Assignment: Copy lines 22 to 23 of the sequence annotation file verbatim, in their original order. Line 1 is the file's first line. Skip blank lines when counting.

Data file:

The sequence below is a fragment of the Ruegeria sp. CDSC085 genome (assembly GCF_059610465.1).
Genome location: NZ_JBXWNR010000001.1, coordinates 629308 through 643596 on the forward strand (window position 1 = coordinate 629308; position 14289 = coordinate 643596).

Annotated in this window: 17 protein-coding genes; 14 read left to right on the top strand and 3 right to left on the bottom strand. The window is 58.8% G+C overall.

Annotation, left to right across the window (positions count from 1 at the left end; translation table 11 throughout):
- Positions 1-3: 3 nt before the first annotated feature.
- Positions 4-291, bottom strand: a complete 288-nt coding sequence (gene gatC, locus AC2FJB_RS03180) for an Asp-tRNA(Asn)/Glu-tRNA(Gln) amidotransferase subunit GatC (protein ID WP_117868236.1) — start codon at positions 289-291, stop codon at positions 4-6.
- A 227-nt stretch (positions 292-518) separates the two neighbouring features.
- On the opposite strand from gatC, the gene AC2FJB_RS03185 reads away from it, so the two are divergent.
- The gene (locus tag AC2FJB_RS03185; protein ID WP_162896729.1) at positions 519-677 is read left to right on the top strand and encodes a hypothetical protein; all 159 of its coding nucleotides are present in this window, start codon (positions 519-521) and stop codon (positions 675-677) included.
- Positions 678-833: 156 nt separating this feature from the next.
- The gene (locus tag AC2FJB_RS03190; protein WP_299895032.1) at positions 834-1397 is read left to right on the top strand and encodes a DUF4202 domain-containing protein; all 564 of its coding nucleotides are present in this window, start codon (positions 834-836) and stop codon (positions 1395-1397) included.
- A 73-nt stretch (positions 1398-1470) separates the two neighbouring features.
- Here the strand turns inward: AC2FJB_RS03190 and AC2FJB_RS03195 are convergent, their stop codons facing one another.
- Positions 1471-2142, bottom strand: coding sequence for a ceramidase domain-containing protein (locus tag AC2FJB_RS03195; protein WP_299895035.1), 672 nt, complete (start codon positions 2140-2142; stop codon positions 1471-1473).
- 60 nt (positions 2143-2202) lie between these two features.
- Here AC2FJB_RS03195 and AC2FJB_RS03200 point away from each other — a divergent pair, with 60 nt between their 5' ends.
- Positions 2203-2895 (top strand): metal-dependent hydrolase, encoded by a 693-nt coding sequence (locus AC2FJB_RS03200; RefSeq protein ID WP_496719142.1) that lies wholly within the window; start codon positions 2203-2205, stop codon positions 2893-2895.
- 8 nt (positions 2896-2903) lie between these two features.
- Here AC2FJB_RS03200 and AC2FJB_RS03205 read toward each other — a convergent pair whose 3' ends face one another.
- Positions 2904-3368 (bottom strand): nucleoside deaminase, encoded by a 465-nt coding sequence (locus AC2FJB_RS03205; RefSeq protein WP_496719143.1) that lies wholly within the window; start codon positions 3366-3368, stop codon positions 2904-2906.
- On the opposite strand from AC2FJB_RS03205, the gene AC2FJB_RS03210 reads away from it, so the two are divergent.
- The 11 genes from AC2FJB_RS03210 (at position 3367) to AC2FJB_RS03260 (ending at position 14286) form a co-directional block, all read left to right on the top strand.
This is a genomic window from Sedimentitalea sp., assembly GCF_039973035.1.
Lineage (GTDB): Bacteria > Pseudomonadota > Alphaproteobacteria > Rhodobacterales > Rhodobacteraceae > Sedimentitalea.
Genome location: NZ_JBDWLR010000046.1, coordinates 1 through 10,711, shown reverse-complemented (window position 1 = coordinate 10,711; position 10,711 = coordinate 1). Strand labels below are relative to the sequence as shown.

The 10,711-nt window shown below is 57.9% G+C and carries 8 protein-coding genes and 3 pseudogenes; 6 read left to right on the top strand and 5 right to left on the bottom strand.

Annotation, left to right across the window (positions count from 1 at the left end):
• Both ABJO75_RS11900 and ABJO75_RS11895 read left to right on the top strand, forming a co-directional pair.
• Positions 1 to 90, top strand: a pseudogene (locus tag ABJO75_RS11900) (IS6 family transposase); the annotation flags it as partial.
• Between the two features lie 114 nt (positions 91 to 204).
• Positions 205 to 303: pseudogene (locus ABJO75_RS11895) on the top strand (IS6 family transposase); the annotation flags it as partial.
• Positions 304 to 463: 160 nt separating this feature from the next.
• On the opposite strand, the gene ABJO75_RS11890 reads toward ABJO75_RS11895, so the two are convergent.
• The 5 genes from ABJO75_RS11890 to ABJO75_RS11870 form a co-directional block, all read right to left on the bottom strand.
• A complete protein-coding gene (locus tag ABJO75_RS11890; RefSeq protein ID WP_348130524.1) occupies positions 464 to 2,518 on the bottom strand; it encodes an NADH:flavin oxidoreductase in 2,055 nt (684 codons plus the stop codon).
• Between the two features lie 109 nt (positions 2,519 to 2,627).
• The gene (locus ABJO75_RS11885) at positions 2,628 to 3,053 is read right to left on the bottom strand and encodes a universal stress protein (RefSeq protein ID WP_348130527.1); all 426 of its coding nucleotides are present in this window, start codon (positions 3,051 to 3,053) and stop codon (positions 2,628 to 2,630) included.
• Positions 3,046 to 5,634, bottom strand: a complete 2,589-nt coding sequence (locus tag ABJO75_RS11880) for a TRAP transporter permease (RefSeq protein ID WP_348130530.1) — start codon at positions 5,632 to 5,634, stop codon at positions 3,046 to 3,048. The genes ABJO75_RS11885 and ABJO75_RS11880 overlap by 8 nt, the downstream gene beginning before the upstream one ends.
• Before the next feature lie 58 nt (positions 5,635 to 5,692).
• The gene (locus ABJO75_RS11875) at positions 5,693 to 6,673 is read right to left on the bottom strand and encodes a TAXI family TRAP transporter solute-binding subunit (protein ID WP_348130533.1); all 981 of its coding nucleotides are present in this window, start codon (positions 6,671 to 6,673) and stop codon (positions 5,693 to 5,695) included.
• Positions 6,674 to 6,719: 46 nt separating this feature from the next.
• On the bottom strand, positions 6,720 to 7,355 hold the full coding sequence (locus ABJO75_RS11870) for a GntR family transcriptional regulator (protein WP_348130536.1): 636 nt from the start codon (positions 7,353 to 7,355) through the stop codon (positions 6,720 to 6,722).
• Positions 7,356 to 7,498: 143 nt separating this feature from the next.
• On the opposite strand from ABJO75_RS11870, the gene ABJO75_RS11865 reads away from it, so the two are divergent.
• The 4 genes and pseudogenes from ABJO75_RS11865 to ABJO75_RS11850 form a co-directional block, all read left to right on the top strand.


- The 11 genes from AC2FJB_RS03210 (at position 3367) to AC2FJB_RS03260 (ending at position 14286) form a co-directional block, all read left to right on the top strand.
This is a genomic window from Sedimentitalea sp., assembly GCF_039973035.1.